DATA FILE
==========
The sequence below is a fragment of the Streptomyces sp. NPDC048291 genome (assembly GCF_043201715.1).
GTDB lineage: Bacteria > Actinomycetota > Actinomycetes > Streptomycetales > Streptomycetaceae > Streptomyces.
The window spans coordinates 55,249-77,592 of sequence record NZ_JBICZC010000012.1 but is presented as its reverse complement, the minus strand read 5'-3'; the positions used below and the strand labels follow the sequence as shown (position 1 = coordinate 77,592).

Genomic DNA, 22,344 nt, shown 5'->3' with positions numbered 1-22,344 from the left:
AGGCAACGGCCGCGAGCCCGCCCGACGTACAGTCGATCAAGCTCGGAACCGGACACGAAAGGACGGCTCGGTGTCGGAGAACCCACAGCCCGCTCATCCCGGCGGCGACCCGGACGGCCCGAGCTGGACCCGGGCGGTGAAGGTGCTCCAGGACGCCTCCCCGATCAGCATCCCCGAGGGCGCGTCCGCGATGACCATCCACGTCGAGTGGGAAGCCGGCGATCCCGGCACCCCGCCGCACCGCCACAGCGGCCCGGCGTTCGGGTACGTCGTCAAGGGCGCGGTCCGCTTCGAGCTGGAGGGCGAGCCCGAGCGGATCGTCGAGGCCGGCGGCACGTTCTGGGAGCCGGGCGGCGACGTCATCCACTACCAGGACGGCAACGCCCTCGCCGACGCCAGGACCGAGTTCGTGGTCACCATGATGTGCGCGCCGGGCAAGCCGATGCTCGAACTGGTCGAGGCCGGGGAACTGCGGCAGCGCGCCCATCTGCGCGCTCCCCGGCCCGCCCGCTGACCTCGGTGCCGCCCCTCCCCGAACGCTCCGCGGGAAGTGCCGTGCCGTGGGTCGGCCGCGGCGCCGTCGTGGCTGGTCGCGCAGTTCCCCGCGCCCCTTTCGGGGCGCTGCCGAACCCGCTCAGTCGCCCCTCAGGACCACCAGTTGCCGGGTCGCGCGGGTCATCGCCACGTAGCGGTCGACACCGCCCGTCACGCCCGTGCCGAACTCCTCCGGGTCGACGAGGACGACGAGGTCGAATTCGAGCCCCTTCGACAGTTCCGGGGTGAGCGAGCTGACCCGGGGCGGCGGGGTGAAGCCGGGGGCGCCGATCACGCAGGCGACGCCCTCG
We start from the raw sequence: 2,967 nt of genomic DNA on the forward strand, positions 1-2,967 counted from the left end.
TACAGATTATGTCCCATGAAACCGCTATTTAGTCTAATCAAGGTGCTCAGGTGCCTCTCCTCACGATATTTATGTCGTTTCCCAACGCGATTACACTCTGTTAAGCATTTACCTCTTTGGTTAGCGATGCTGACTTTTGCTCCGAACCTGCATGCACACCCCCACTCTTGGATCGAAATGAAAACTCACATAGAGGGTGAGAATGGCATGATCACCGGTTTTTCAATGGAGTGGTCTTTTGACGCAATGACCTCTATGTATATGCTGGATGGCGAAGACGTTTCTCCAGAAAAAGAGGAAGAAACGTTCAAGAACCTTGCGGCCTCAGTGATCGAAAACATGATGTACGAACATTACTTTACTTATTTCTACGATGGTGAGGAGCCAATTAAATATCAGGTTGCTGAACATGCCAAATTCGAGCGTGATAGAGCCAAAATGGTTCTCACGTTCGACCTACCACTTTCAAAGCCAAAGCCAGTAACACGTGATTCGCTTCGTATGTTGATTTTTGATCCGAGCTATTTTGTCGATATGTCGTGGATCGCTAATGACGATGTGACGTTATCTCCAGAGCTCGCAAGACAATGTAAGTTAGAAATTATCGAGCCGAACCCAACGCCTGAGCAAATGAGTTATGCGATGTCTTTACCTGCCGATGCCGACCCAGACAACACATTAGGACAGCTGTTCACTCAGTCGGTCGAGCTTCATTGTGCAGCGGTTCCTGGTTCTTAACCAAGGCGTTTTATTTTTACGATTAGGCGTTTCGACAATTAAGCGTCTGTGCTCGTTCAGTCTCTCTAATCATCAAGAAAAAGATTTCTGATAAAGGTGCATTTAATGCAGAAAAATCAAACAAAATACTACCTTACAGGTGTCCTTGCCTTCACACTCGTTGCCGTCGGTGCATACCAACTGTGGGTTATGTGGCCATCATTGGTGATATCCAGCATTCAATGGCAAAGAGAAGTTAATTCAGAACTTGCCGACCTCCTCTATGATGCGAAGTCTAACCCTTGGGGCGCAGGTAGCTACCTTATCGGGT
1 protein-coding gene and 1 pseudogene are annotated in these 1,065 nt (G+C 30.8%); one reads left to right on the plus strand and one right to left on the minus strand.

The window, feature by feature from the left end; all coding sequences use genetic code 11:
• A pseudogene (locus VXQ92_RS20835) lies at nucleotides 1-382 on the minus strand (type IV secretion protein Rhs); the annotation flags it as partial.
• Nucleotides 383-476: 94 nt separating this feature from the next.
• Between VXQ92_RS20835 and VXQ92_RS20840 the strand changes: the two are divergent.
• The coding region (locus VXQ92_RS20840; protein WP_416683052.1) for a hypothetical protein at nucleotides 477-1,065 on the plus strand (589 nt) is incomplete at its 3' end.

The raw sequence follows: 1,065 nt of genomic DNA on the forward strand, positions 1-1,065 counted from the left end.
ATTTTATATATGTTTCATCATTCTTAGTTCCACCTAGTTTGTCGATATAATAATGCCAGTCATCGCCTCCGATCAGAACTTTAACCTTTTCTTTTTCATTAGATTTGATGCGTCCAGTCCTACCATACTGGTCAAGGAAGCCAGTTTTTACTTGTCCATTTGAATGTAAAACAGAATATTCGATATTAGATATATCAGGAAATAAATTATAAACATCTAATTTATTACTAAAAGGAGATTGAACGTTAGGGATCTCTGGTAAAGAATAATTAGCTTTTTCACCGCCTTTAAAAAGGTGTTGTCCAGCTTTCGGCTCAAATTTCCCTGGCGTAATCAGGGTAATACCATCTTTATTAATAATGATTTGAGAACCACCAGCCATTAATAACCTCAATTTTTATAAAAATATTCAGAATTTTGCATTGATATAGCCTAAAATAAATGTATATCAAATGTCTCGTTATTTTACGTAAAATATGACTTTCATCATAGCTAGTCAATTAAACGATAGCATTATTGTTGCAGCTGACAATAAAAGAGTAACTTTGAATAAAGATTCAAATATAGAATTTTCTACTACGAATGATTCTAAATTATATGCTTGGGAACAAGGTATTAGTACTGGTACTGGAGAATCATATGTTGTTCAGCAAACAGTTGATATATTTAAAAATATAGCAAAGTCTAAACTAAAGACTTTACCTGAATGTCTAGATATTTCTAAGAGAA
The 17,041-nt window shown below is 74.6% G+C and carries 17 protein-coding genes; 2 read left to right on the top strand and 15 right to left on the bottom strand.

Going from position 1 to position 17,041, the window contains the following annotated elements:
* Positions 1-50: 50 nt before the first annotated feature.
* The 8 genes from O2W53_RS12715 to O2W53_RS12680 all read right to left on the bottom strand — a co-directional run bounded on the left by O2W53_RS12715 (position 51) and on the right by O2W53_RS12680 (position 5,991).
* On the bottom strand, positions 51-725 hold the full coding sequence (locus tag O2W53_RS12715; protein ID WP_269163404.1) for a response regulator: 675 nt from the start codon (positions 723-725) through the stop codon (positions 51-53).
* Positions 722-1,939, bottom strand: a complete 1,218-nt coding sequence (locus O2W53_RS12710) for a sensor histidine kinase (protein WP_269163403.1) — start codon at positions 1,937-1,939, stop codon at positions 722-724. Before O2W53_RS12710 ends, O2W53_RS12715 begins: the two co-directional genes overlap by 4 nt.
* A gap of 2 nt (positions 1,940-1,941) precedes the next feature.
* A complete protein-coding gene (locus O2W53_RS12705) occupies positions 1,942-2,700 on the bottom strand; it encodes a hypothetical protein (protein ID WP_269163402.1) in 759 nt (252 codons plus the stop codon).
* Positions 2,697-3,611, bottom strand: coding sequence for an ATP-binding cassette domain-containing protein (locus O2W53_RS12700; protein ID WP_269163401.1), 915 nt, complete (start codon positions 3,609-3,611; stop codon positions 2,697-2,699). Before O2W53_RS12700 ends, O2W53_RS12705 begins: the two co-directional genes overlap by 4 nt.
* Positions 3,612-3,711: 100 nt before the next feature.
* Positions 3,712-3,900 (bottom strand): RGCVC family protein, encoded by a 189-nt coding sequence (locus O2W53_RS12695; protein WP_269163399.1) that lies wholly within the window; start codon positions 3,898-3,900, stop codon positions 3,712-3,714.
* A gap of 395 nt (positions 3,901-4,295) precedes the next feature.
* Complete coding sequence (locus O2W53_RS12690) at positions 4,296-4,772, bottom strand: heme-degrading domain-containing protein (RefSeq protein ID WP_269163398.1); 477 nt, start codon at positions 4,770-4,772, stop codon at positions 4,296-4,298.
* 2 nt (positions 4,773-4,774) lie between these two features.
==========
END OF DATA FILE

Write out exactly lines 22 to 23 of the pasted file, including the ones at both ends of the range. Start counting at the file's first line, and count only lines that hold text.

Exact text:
* A gap of 2 nt (positions 1,940-1,941) precedes the next feature.
* A complete protein-coding gene (locus O2W53_RS12705) occupies positions 1,942-2,700 on the bottom strand; it encodes a hypothetical protein (protein ID WP_269163402.1) in 759 nt (252 codons plus the stop codon).